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Reading Scripture with the Reformers
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Reading Scripture with the Reformers

4.19 of 5 stars 4.19  ·  rating details  ·  47 ratings  ·  12 reviews
This book shows how the key figures of the Reformation read and interpreted Scripture, and how their thought was shaped by what they read. We are invited to see what the church today can learn from the fathers of the Reformation, and how these figures offer a model of reading, praying and living out the Scriptures.
Paperback, 268 pages
Published by IVP Academic (first published October 2011)
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Justin Lonas
In the American individualist mindset, it is easy for us to approach the Scriptures as a tabula rasa, thinking that an open Bible and an open heart is all we need to understand God fully. While this idea flows from the Reformation principle of the priesthood of the believer, it is incomplete and can be dangerous because it downplays the impact of culture on our interpretation of biblical truths. Even the reformers themselves knew that the Church, while not authoritative, was vital as a guide to ...more
Matt Moran
Wonderful book.

This is a small Reformation history with biographical sketches of some of the main players - Luther, Calvin, Zwingli. Specifically, it focuses on the Scripture itself as the force behind the Reformation.

The opening chapter on the Reformers relationship with the Bible and the closing chapter on the Reformed emphasis on preaching are particularly good.

"From the reformers we learn that the true purpose of biblical scholarship is not to show how relevant the Bible is to the modern wor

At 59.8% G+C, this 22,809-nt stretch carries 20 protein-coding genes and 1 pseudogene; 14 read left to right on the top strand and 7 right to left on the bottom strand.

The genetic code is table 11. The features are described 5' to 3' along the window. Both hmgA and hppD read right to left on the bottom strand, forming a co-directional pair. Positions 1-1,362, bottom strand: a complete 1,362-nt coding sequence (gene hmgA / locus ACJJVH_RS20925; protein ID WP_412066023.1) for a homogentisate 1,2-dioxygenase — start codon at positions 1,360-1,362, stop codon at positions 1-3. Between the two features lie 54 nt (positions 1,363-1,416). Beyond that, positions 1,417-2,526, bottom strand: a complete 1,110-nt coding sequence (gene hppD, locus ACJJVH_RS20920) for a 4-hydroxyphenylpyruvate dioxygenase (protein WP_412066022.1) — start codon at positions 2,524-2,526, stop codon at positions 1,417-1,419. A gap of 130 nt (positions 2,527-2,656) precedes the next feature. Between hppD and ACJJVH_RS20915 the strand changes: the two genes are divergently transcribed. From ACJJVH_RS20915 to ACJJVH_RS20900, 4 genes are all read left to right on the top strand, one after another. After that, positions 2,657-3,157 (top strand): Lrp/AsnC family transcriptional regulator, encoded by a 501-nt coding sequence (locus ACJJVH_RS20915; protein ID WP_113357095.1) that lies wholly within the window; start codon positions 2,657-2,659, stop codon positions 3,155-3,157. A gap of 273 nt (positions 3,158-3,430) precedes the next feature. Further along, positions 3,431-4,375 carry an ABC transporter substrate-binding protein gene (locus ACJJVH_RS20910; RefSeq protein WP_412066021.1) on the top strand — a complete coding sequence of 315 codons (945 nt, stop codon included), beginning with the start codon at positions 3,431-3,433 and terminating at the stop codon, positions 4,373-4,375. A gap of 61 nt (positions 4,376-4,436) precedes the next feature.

Such a wonderful book. A fascinating look at the Reformers and their Bible. This is monumental task that George has accomplished. Full of historical insights from the emergence of the printing press, the affect of Erasmus and the rise of the humanities, how the early church fathers and tradition influenced the reformers, and fire-blazing life of Luther. Full of juicy quotes and antidotes.

I highly recommend the book, even if it's an era and topic that you're familiar with. George helps us put to
David Rollins
This a a good discussion of the changes in the reading of scripture during the Reformation. The author does an excellent job of detailing all the actors and influences that changed the way the scripture was read after the Reformation. The author is writing for an audience though that is familiar with the details of the history of the Reformation and the literature both before and after, so he assumes quite a bit of knowledge, which will make the book less likely to be of help to the average Chri ...more
Nate Claiborne
I found this book to very helpful for historical study. While it wasn’t quite what I expected when I requested it, George does such a good job weaving together historical narrative that I didn’t mind. For someone looking for an accessible introduction to the 16th century world that focuses on how that world shaped the transmission of the Bible into the common man’s possession, this is it. Likewise, if you want a good snapshot of Martin Luther’s understanding of Scripture and how that affected hi ...more